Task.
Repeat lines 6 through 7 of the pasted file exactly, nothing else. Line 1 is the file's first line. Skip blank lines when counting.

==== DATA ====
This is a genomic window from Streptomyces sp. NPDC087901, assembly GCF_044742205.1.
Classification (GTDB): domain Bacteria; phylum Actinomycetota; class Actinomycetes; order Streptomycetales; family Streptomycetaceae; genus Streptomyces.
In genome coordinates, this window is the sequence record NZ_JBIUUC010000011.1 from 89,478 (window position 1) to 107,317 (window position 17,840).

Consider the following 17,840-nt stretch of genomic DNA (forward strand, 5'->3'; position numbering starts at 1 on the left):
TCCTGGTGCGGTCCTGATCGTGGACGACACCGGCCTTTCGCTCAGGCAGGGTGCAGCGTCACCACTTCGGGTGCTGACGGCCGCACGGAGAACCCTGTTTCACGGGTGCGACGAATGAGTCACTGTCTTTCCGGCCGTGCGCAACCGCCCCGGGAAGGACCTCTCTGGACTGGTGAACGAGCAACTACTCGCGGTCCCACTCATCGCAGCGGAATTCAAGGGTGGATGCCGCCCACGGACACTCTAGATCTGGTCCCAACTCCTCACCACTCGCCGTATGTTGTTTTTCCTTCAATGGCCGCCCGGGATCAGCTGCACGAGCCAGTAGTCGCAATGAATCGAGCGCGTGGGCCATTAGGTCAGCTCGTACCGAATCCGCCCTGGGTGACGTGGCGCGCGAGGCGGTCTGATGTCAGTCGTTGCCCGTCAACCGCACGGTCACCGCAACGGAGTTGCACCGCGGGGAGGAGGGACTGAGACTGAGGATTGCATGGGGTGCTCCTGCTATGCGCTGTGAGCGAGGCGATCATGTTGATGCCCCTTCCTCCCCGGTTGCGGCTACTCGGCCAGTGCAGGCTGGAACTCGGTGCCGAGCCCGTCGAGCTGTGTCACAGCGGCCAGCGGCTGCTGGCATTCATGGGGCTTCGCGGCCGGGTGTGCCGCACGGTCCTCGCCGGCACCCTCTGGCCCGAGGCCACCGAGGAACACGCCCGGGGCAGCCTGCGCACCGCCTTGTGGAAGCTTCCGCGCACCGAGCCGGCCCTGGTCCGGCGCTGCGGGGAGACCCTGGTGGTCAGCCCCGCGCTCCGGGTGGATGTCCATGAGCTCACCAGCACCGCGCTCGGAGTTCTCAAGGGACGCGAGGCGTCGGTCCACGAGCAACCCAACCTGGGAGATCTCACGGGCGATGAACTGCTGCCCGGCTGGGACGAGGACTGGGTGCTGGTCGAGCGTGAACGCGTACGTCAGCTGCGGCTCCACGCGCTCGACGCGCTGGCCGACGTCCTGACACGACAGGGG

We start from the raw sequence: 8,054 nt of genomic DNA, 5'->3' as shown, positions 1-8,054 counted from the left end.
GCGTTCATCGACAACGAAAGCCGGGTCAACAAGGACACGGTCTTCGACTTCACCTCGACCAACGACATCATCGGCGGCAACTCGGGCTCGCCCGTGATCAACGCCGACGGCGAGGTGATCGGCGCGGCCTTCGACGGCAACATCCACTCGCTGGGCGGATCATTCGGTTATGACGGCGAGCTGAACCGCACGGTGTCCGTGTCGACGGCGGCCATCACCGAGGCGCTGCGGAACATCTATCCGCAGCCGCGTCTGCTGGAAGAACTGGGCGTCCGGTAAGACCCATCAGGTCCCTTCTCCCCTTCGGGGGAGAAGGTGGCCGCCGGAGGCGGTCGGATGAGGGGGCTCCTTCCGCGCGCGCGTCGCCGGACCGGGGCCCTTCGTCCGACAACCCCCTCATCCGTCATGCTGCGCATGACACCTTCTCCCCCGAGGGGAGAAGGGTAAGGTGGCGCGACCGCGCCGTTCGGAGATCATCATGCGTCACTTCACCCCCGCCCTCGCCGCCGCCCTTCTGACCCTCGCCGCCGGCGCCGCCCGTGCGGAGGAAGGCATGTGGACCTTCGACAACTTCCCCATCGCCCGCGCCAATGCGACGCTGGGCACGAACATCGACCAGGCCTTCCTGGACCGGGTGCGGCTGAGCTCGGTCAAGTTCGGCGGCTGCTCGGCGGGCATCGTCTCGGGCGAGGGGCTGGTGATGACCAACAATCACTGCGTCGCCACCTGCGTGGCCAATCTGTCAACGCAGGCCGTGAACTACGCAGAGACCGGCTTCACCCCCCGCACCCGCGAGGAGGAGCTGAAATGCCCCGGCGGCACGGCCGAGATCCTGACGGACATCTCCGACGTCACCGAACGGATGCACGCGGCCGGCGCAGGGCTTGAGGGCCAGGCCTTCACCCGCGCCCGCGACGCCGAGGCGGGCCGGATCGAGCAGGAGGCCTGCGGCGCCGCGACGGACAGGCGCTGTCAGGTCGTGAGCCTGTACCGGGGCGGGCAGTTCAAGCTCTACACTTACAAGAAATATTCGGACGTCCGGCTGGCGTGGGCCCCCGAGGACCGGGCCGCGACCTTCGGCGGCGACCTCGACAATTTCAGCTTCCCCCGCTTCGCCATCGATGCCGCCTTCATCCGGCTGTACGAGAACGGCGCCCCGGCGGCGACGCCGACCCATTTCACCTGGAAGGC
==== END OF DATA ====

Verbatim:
We start from the raw sequence: 8,054 nt of genomic DNA, 5'->3' as shown, positions 1-8,054 counted from the left end.
GCGTTCATCGACAACGAAAGCCGGGTCAACAAGGACACGGTCTTCGACTTCACCTCGACCAACGACATCATCGGCGGCAACTCGGGCTCGCCCGTGATCAACGCCGACGGCGAGGTGATCGGCGCGGCCTTCGACGGCAACATCCACTCGCTGGGCGGATCATTCGGTTATGACGGCGAGCTGAACCGCACGGTGTCCGTGTCGACGGCGGCCATCACCGAGGCGCTGCGGAACATCTATCCGCAGCCGCGTCTGCTGGAAGAACTGGGCGTCCGGTAAGACCCATCAGGTCCCTTCTCCCCTTCGGGGGAGAAGGTGGCCGCCGGAGGCGGTCGGATGAGGGGGCTCCTTCCGCGCGCGCGTCGCCGGACCGGGGCCCTTCGTCCGACAACCCCCTCATCCGTCATGCTGCGCATGACACCTTCTCCCCCGAGGGGAGAAGGGTAAGGTGGCGCGACCGCGCCGTTCGGAGATCATCATGCGTCACTTCACCCCCGCCCTCGCCGCCGCCCTTCTGACCCTCGCCGCCGGCGCCGCCCGTGCGGAGGAAGGCATGTGGACCTTCGACAACTTCCCCATCGCCCGCGCCAATGCGACGCTGGGCACGAACATCGACCAGGCCTTCCTGGACCGGGTGCGGCTGAGCTCGGTCAAGTTCGGCGGCTGCTCGGCGGGCATCGTCTCGGGCGAGGGGCTGGTGATGACCAACAATCACTGCGTCGCCACCTGCGTGGCCAATCTGTCAACGCAGGCCGTGAACTACGCAGAGACCGGCTTCACCCCCCGCACCCGCGAGGAGGAGCTGAAATGCCCCGGCGGCACGGCCGAGATCCTGACGGACATCTCCGACGTCACCGAACGGATGCACGCGGCCGGCGCAGGGCTTGAGGGCCAGGCCTTCACCCGCGCCCGCGACGCCGAGGCGGGCCGGATCGAGCAGGAGGCCTGCGGCGCCGCGACGGACAGGCGCTGTCAGGTCGTGAGCCTGTACCGGGGCGGGCAGTTCAAGCTCTACACTTACAAGAAATATTCGGACGTCCGGCTGGCGTGGGCCCCCGAGGACCGGGCCGCGACCTTCGGCGGCGACCTCGACAATTTCAGCTTCCCCCGCTTCGCCATCGATGCCGCCTTCATCCGGCTGTACGAGAACGGCGCCCCGGCGGCGACGCCGACCCATTTCACCTGGAAGGC